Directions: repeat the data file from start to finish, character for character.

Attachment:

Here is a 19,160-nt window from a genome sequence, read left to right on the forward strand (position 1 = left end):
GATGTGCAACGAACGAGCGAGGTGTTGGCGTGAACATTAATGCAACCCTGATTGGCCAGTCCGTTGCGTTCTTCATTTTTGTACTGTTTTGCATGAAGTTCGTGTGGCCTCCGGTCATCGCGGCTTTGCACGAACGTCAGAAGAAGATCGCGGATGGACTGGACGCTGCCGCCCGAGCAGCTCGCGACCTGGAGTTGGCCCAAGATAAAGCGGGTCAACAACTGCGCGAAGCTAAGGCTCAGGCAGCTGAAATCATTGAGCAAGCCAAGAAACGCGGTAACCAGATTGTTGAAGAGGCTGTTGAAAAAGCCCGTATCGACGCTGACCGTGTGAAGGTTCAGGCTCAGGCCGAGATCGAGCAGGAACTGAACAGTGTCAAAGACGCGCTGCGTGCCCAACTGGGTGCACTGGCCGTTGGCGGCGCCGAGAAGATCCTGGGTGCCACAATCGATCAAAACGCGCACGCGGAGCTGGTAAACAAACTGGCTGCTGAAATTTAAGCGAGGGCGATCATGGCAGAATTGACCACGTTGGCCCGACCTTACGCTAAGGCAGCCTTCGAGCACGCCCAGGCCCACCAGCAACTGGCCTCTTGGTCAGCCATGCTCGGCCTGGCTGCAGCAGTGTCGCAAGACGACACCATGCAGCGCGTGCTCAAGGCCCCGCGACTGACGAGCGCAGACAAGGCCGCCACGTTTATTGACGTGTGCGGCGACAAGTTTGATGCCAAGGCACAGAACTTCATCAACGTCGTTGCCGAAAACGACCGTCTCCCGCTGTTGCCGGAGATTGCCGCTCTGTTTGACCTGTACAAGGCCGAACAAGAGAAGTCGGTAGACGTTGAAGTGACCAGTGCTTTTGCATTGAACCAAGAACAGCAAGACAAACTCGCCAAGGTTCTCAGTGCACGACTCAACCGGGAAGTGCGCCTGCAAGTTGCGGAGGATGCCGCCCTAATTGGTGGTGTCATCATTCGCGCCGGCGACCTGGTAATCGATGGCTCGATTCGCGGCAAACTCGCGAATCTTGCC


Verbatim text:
Here is a 19,160-nt window from a genome sequence, read left to right on the forward strand (position 1 = left end):
GATGTGCAACGAACGAGCGAGGTGTTGGCGTGAACATTAATGCAACCCTGATTGGCCAGTCCGTTGCGTTCTTCATTTTTGTACTGTTTTGCATGAAGTTCGTGTGGCCTCCGGTCATCGCGGCTTTGCACGAACGTCAGAAGAAGATCGCGGATGGACTGGACGCTGCCGCCCGAGCAGCTCGCGACCTGGAGTTGGCCCAAGATAAAGCGGGTCAACAACTGCGCGAAGCTAAGGCTCAGGCAGCTGAAATCATTGAGCAAGCCAAGAAACGCGGTAACCAGATTGTTGAAGAGGCTGTTGAAAAAGCCCGTATCGACGCTGACCGTGTGAAGGTTCAGGCTCAGGCCGAGATCGAGCAGGAACTGAACAGTGTCAAAGACGCGCTGCGTGCCCAACTGGGTGCACTGGCCGTTGGCGGCGCCGAGAAGATCCTGGGTGCCACAATCGATCAAAACGCGCACGCGGAGCTGGTAAACAAACTGGCTGCTGAAATTTAAGCGAGGGCGATCATGGCAGAATTGACCACGTTGGCCCGACCTTACGCTAAGGCAGCCTTCGAGCACGCCCAGGCCCACCAGCAACTGGCCTCTTGGTCAGCCATGCTCGGCCTGGCTGCAGCAGTGTCGCAAGACGACACCATGCAGCGCGTGCTCAAGGCCCCGCGACTGACGAGCGCAGACAAGGCCGCCACGTTTATTGACGTGTGCGGCGACAAGTTTGATGCCAAGGCACAGAACTTCATCAACGTCGTTGCCGAAAACGACCGTCTCCCGCTGTTGCCGGAGATTGCCGCTCTGTTTGACCTGTACAAGGCCGAACAAGAGAAGTCGGTAGACGTTGAAGTGACCAGTGCTTTTGCATTGAACCAAGAACAGCAAGACAAACTCGCCAAGGTTCTCAGTGCACGACTCAACCGGGAAGTGCGCCTGCAAGTTGCGGAGGATGCCGCCCTAATTGGTGGTGTCATCATTCGCGCCGGCGACCTGGTAATCGATGGCTCGATTCGCGGCAAACTCGCGAATCTTGCC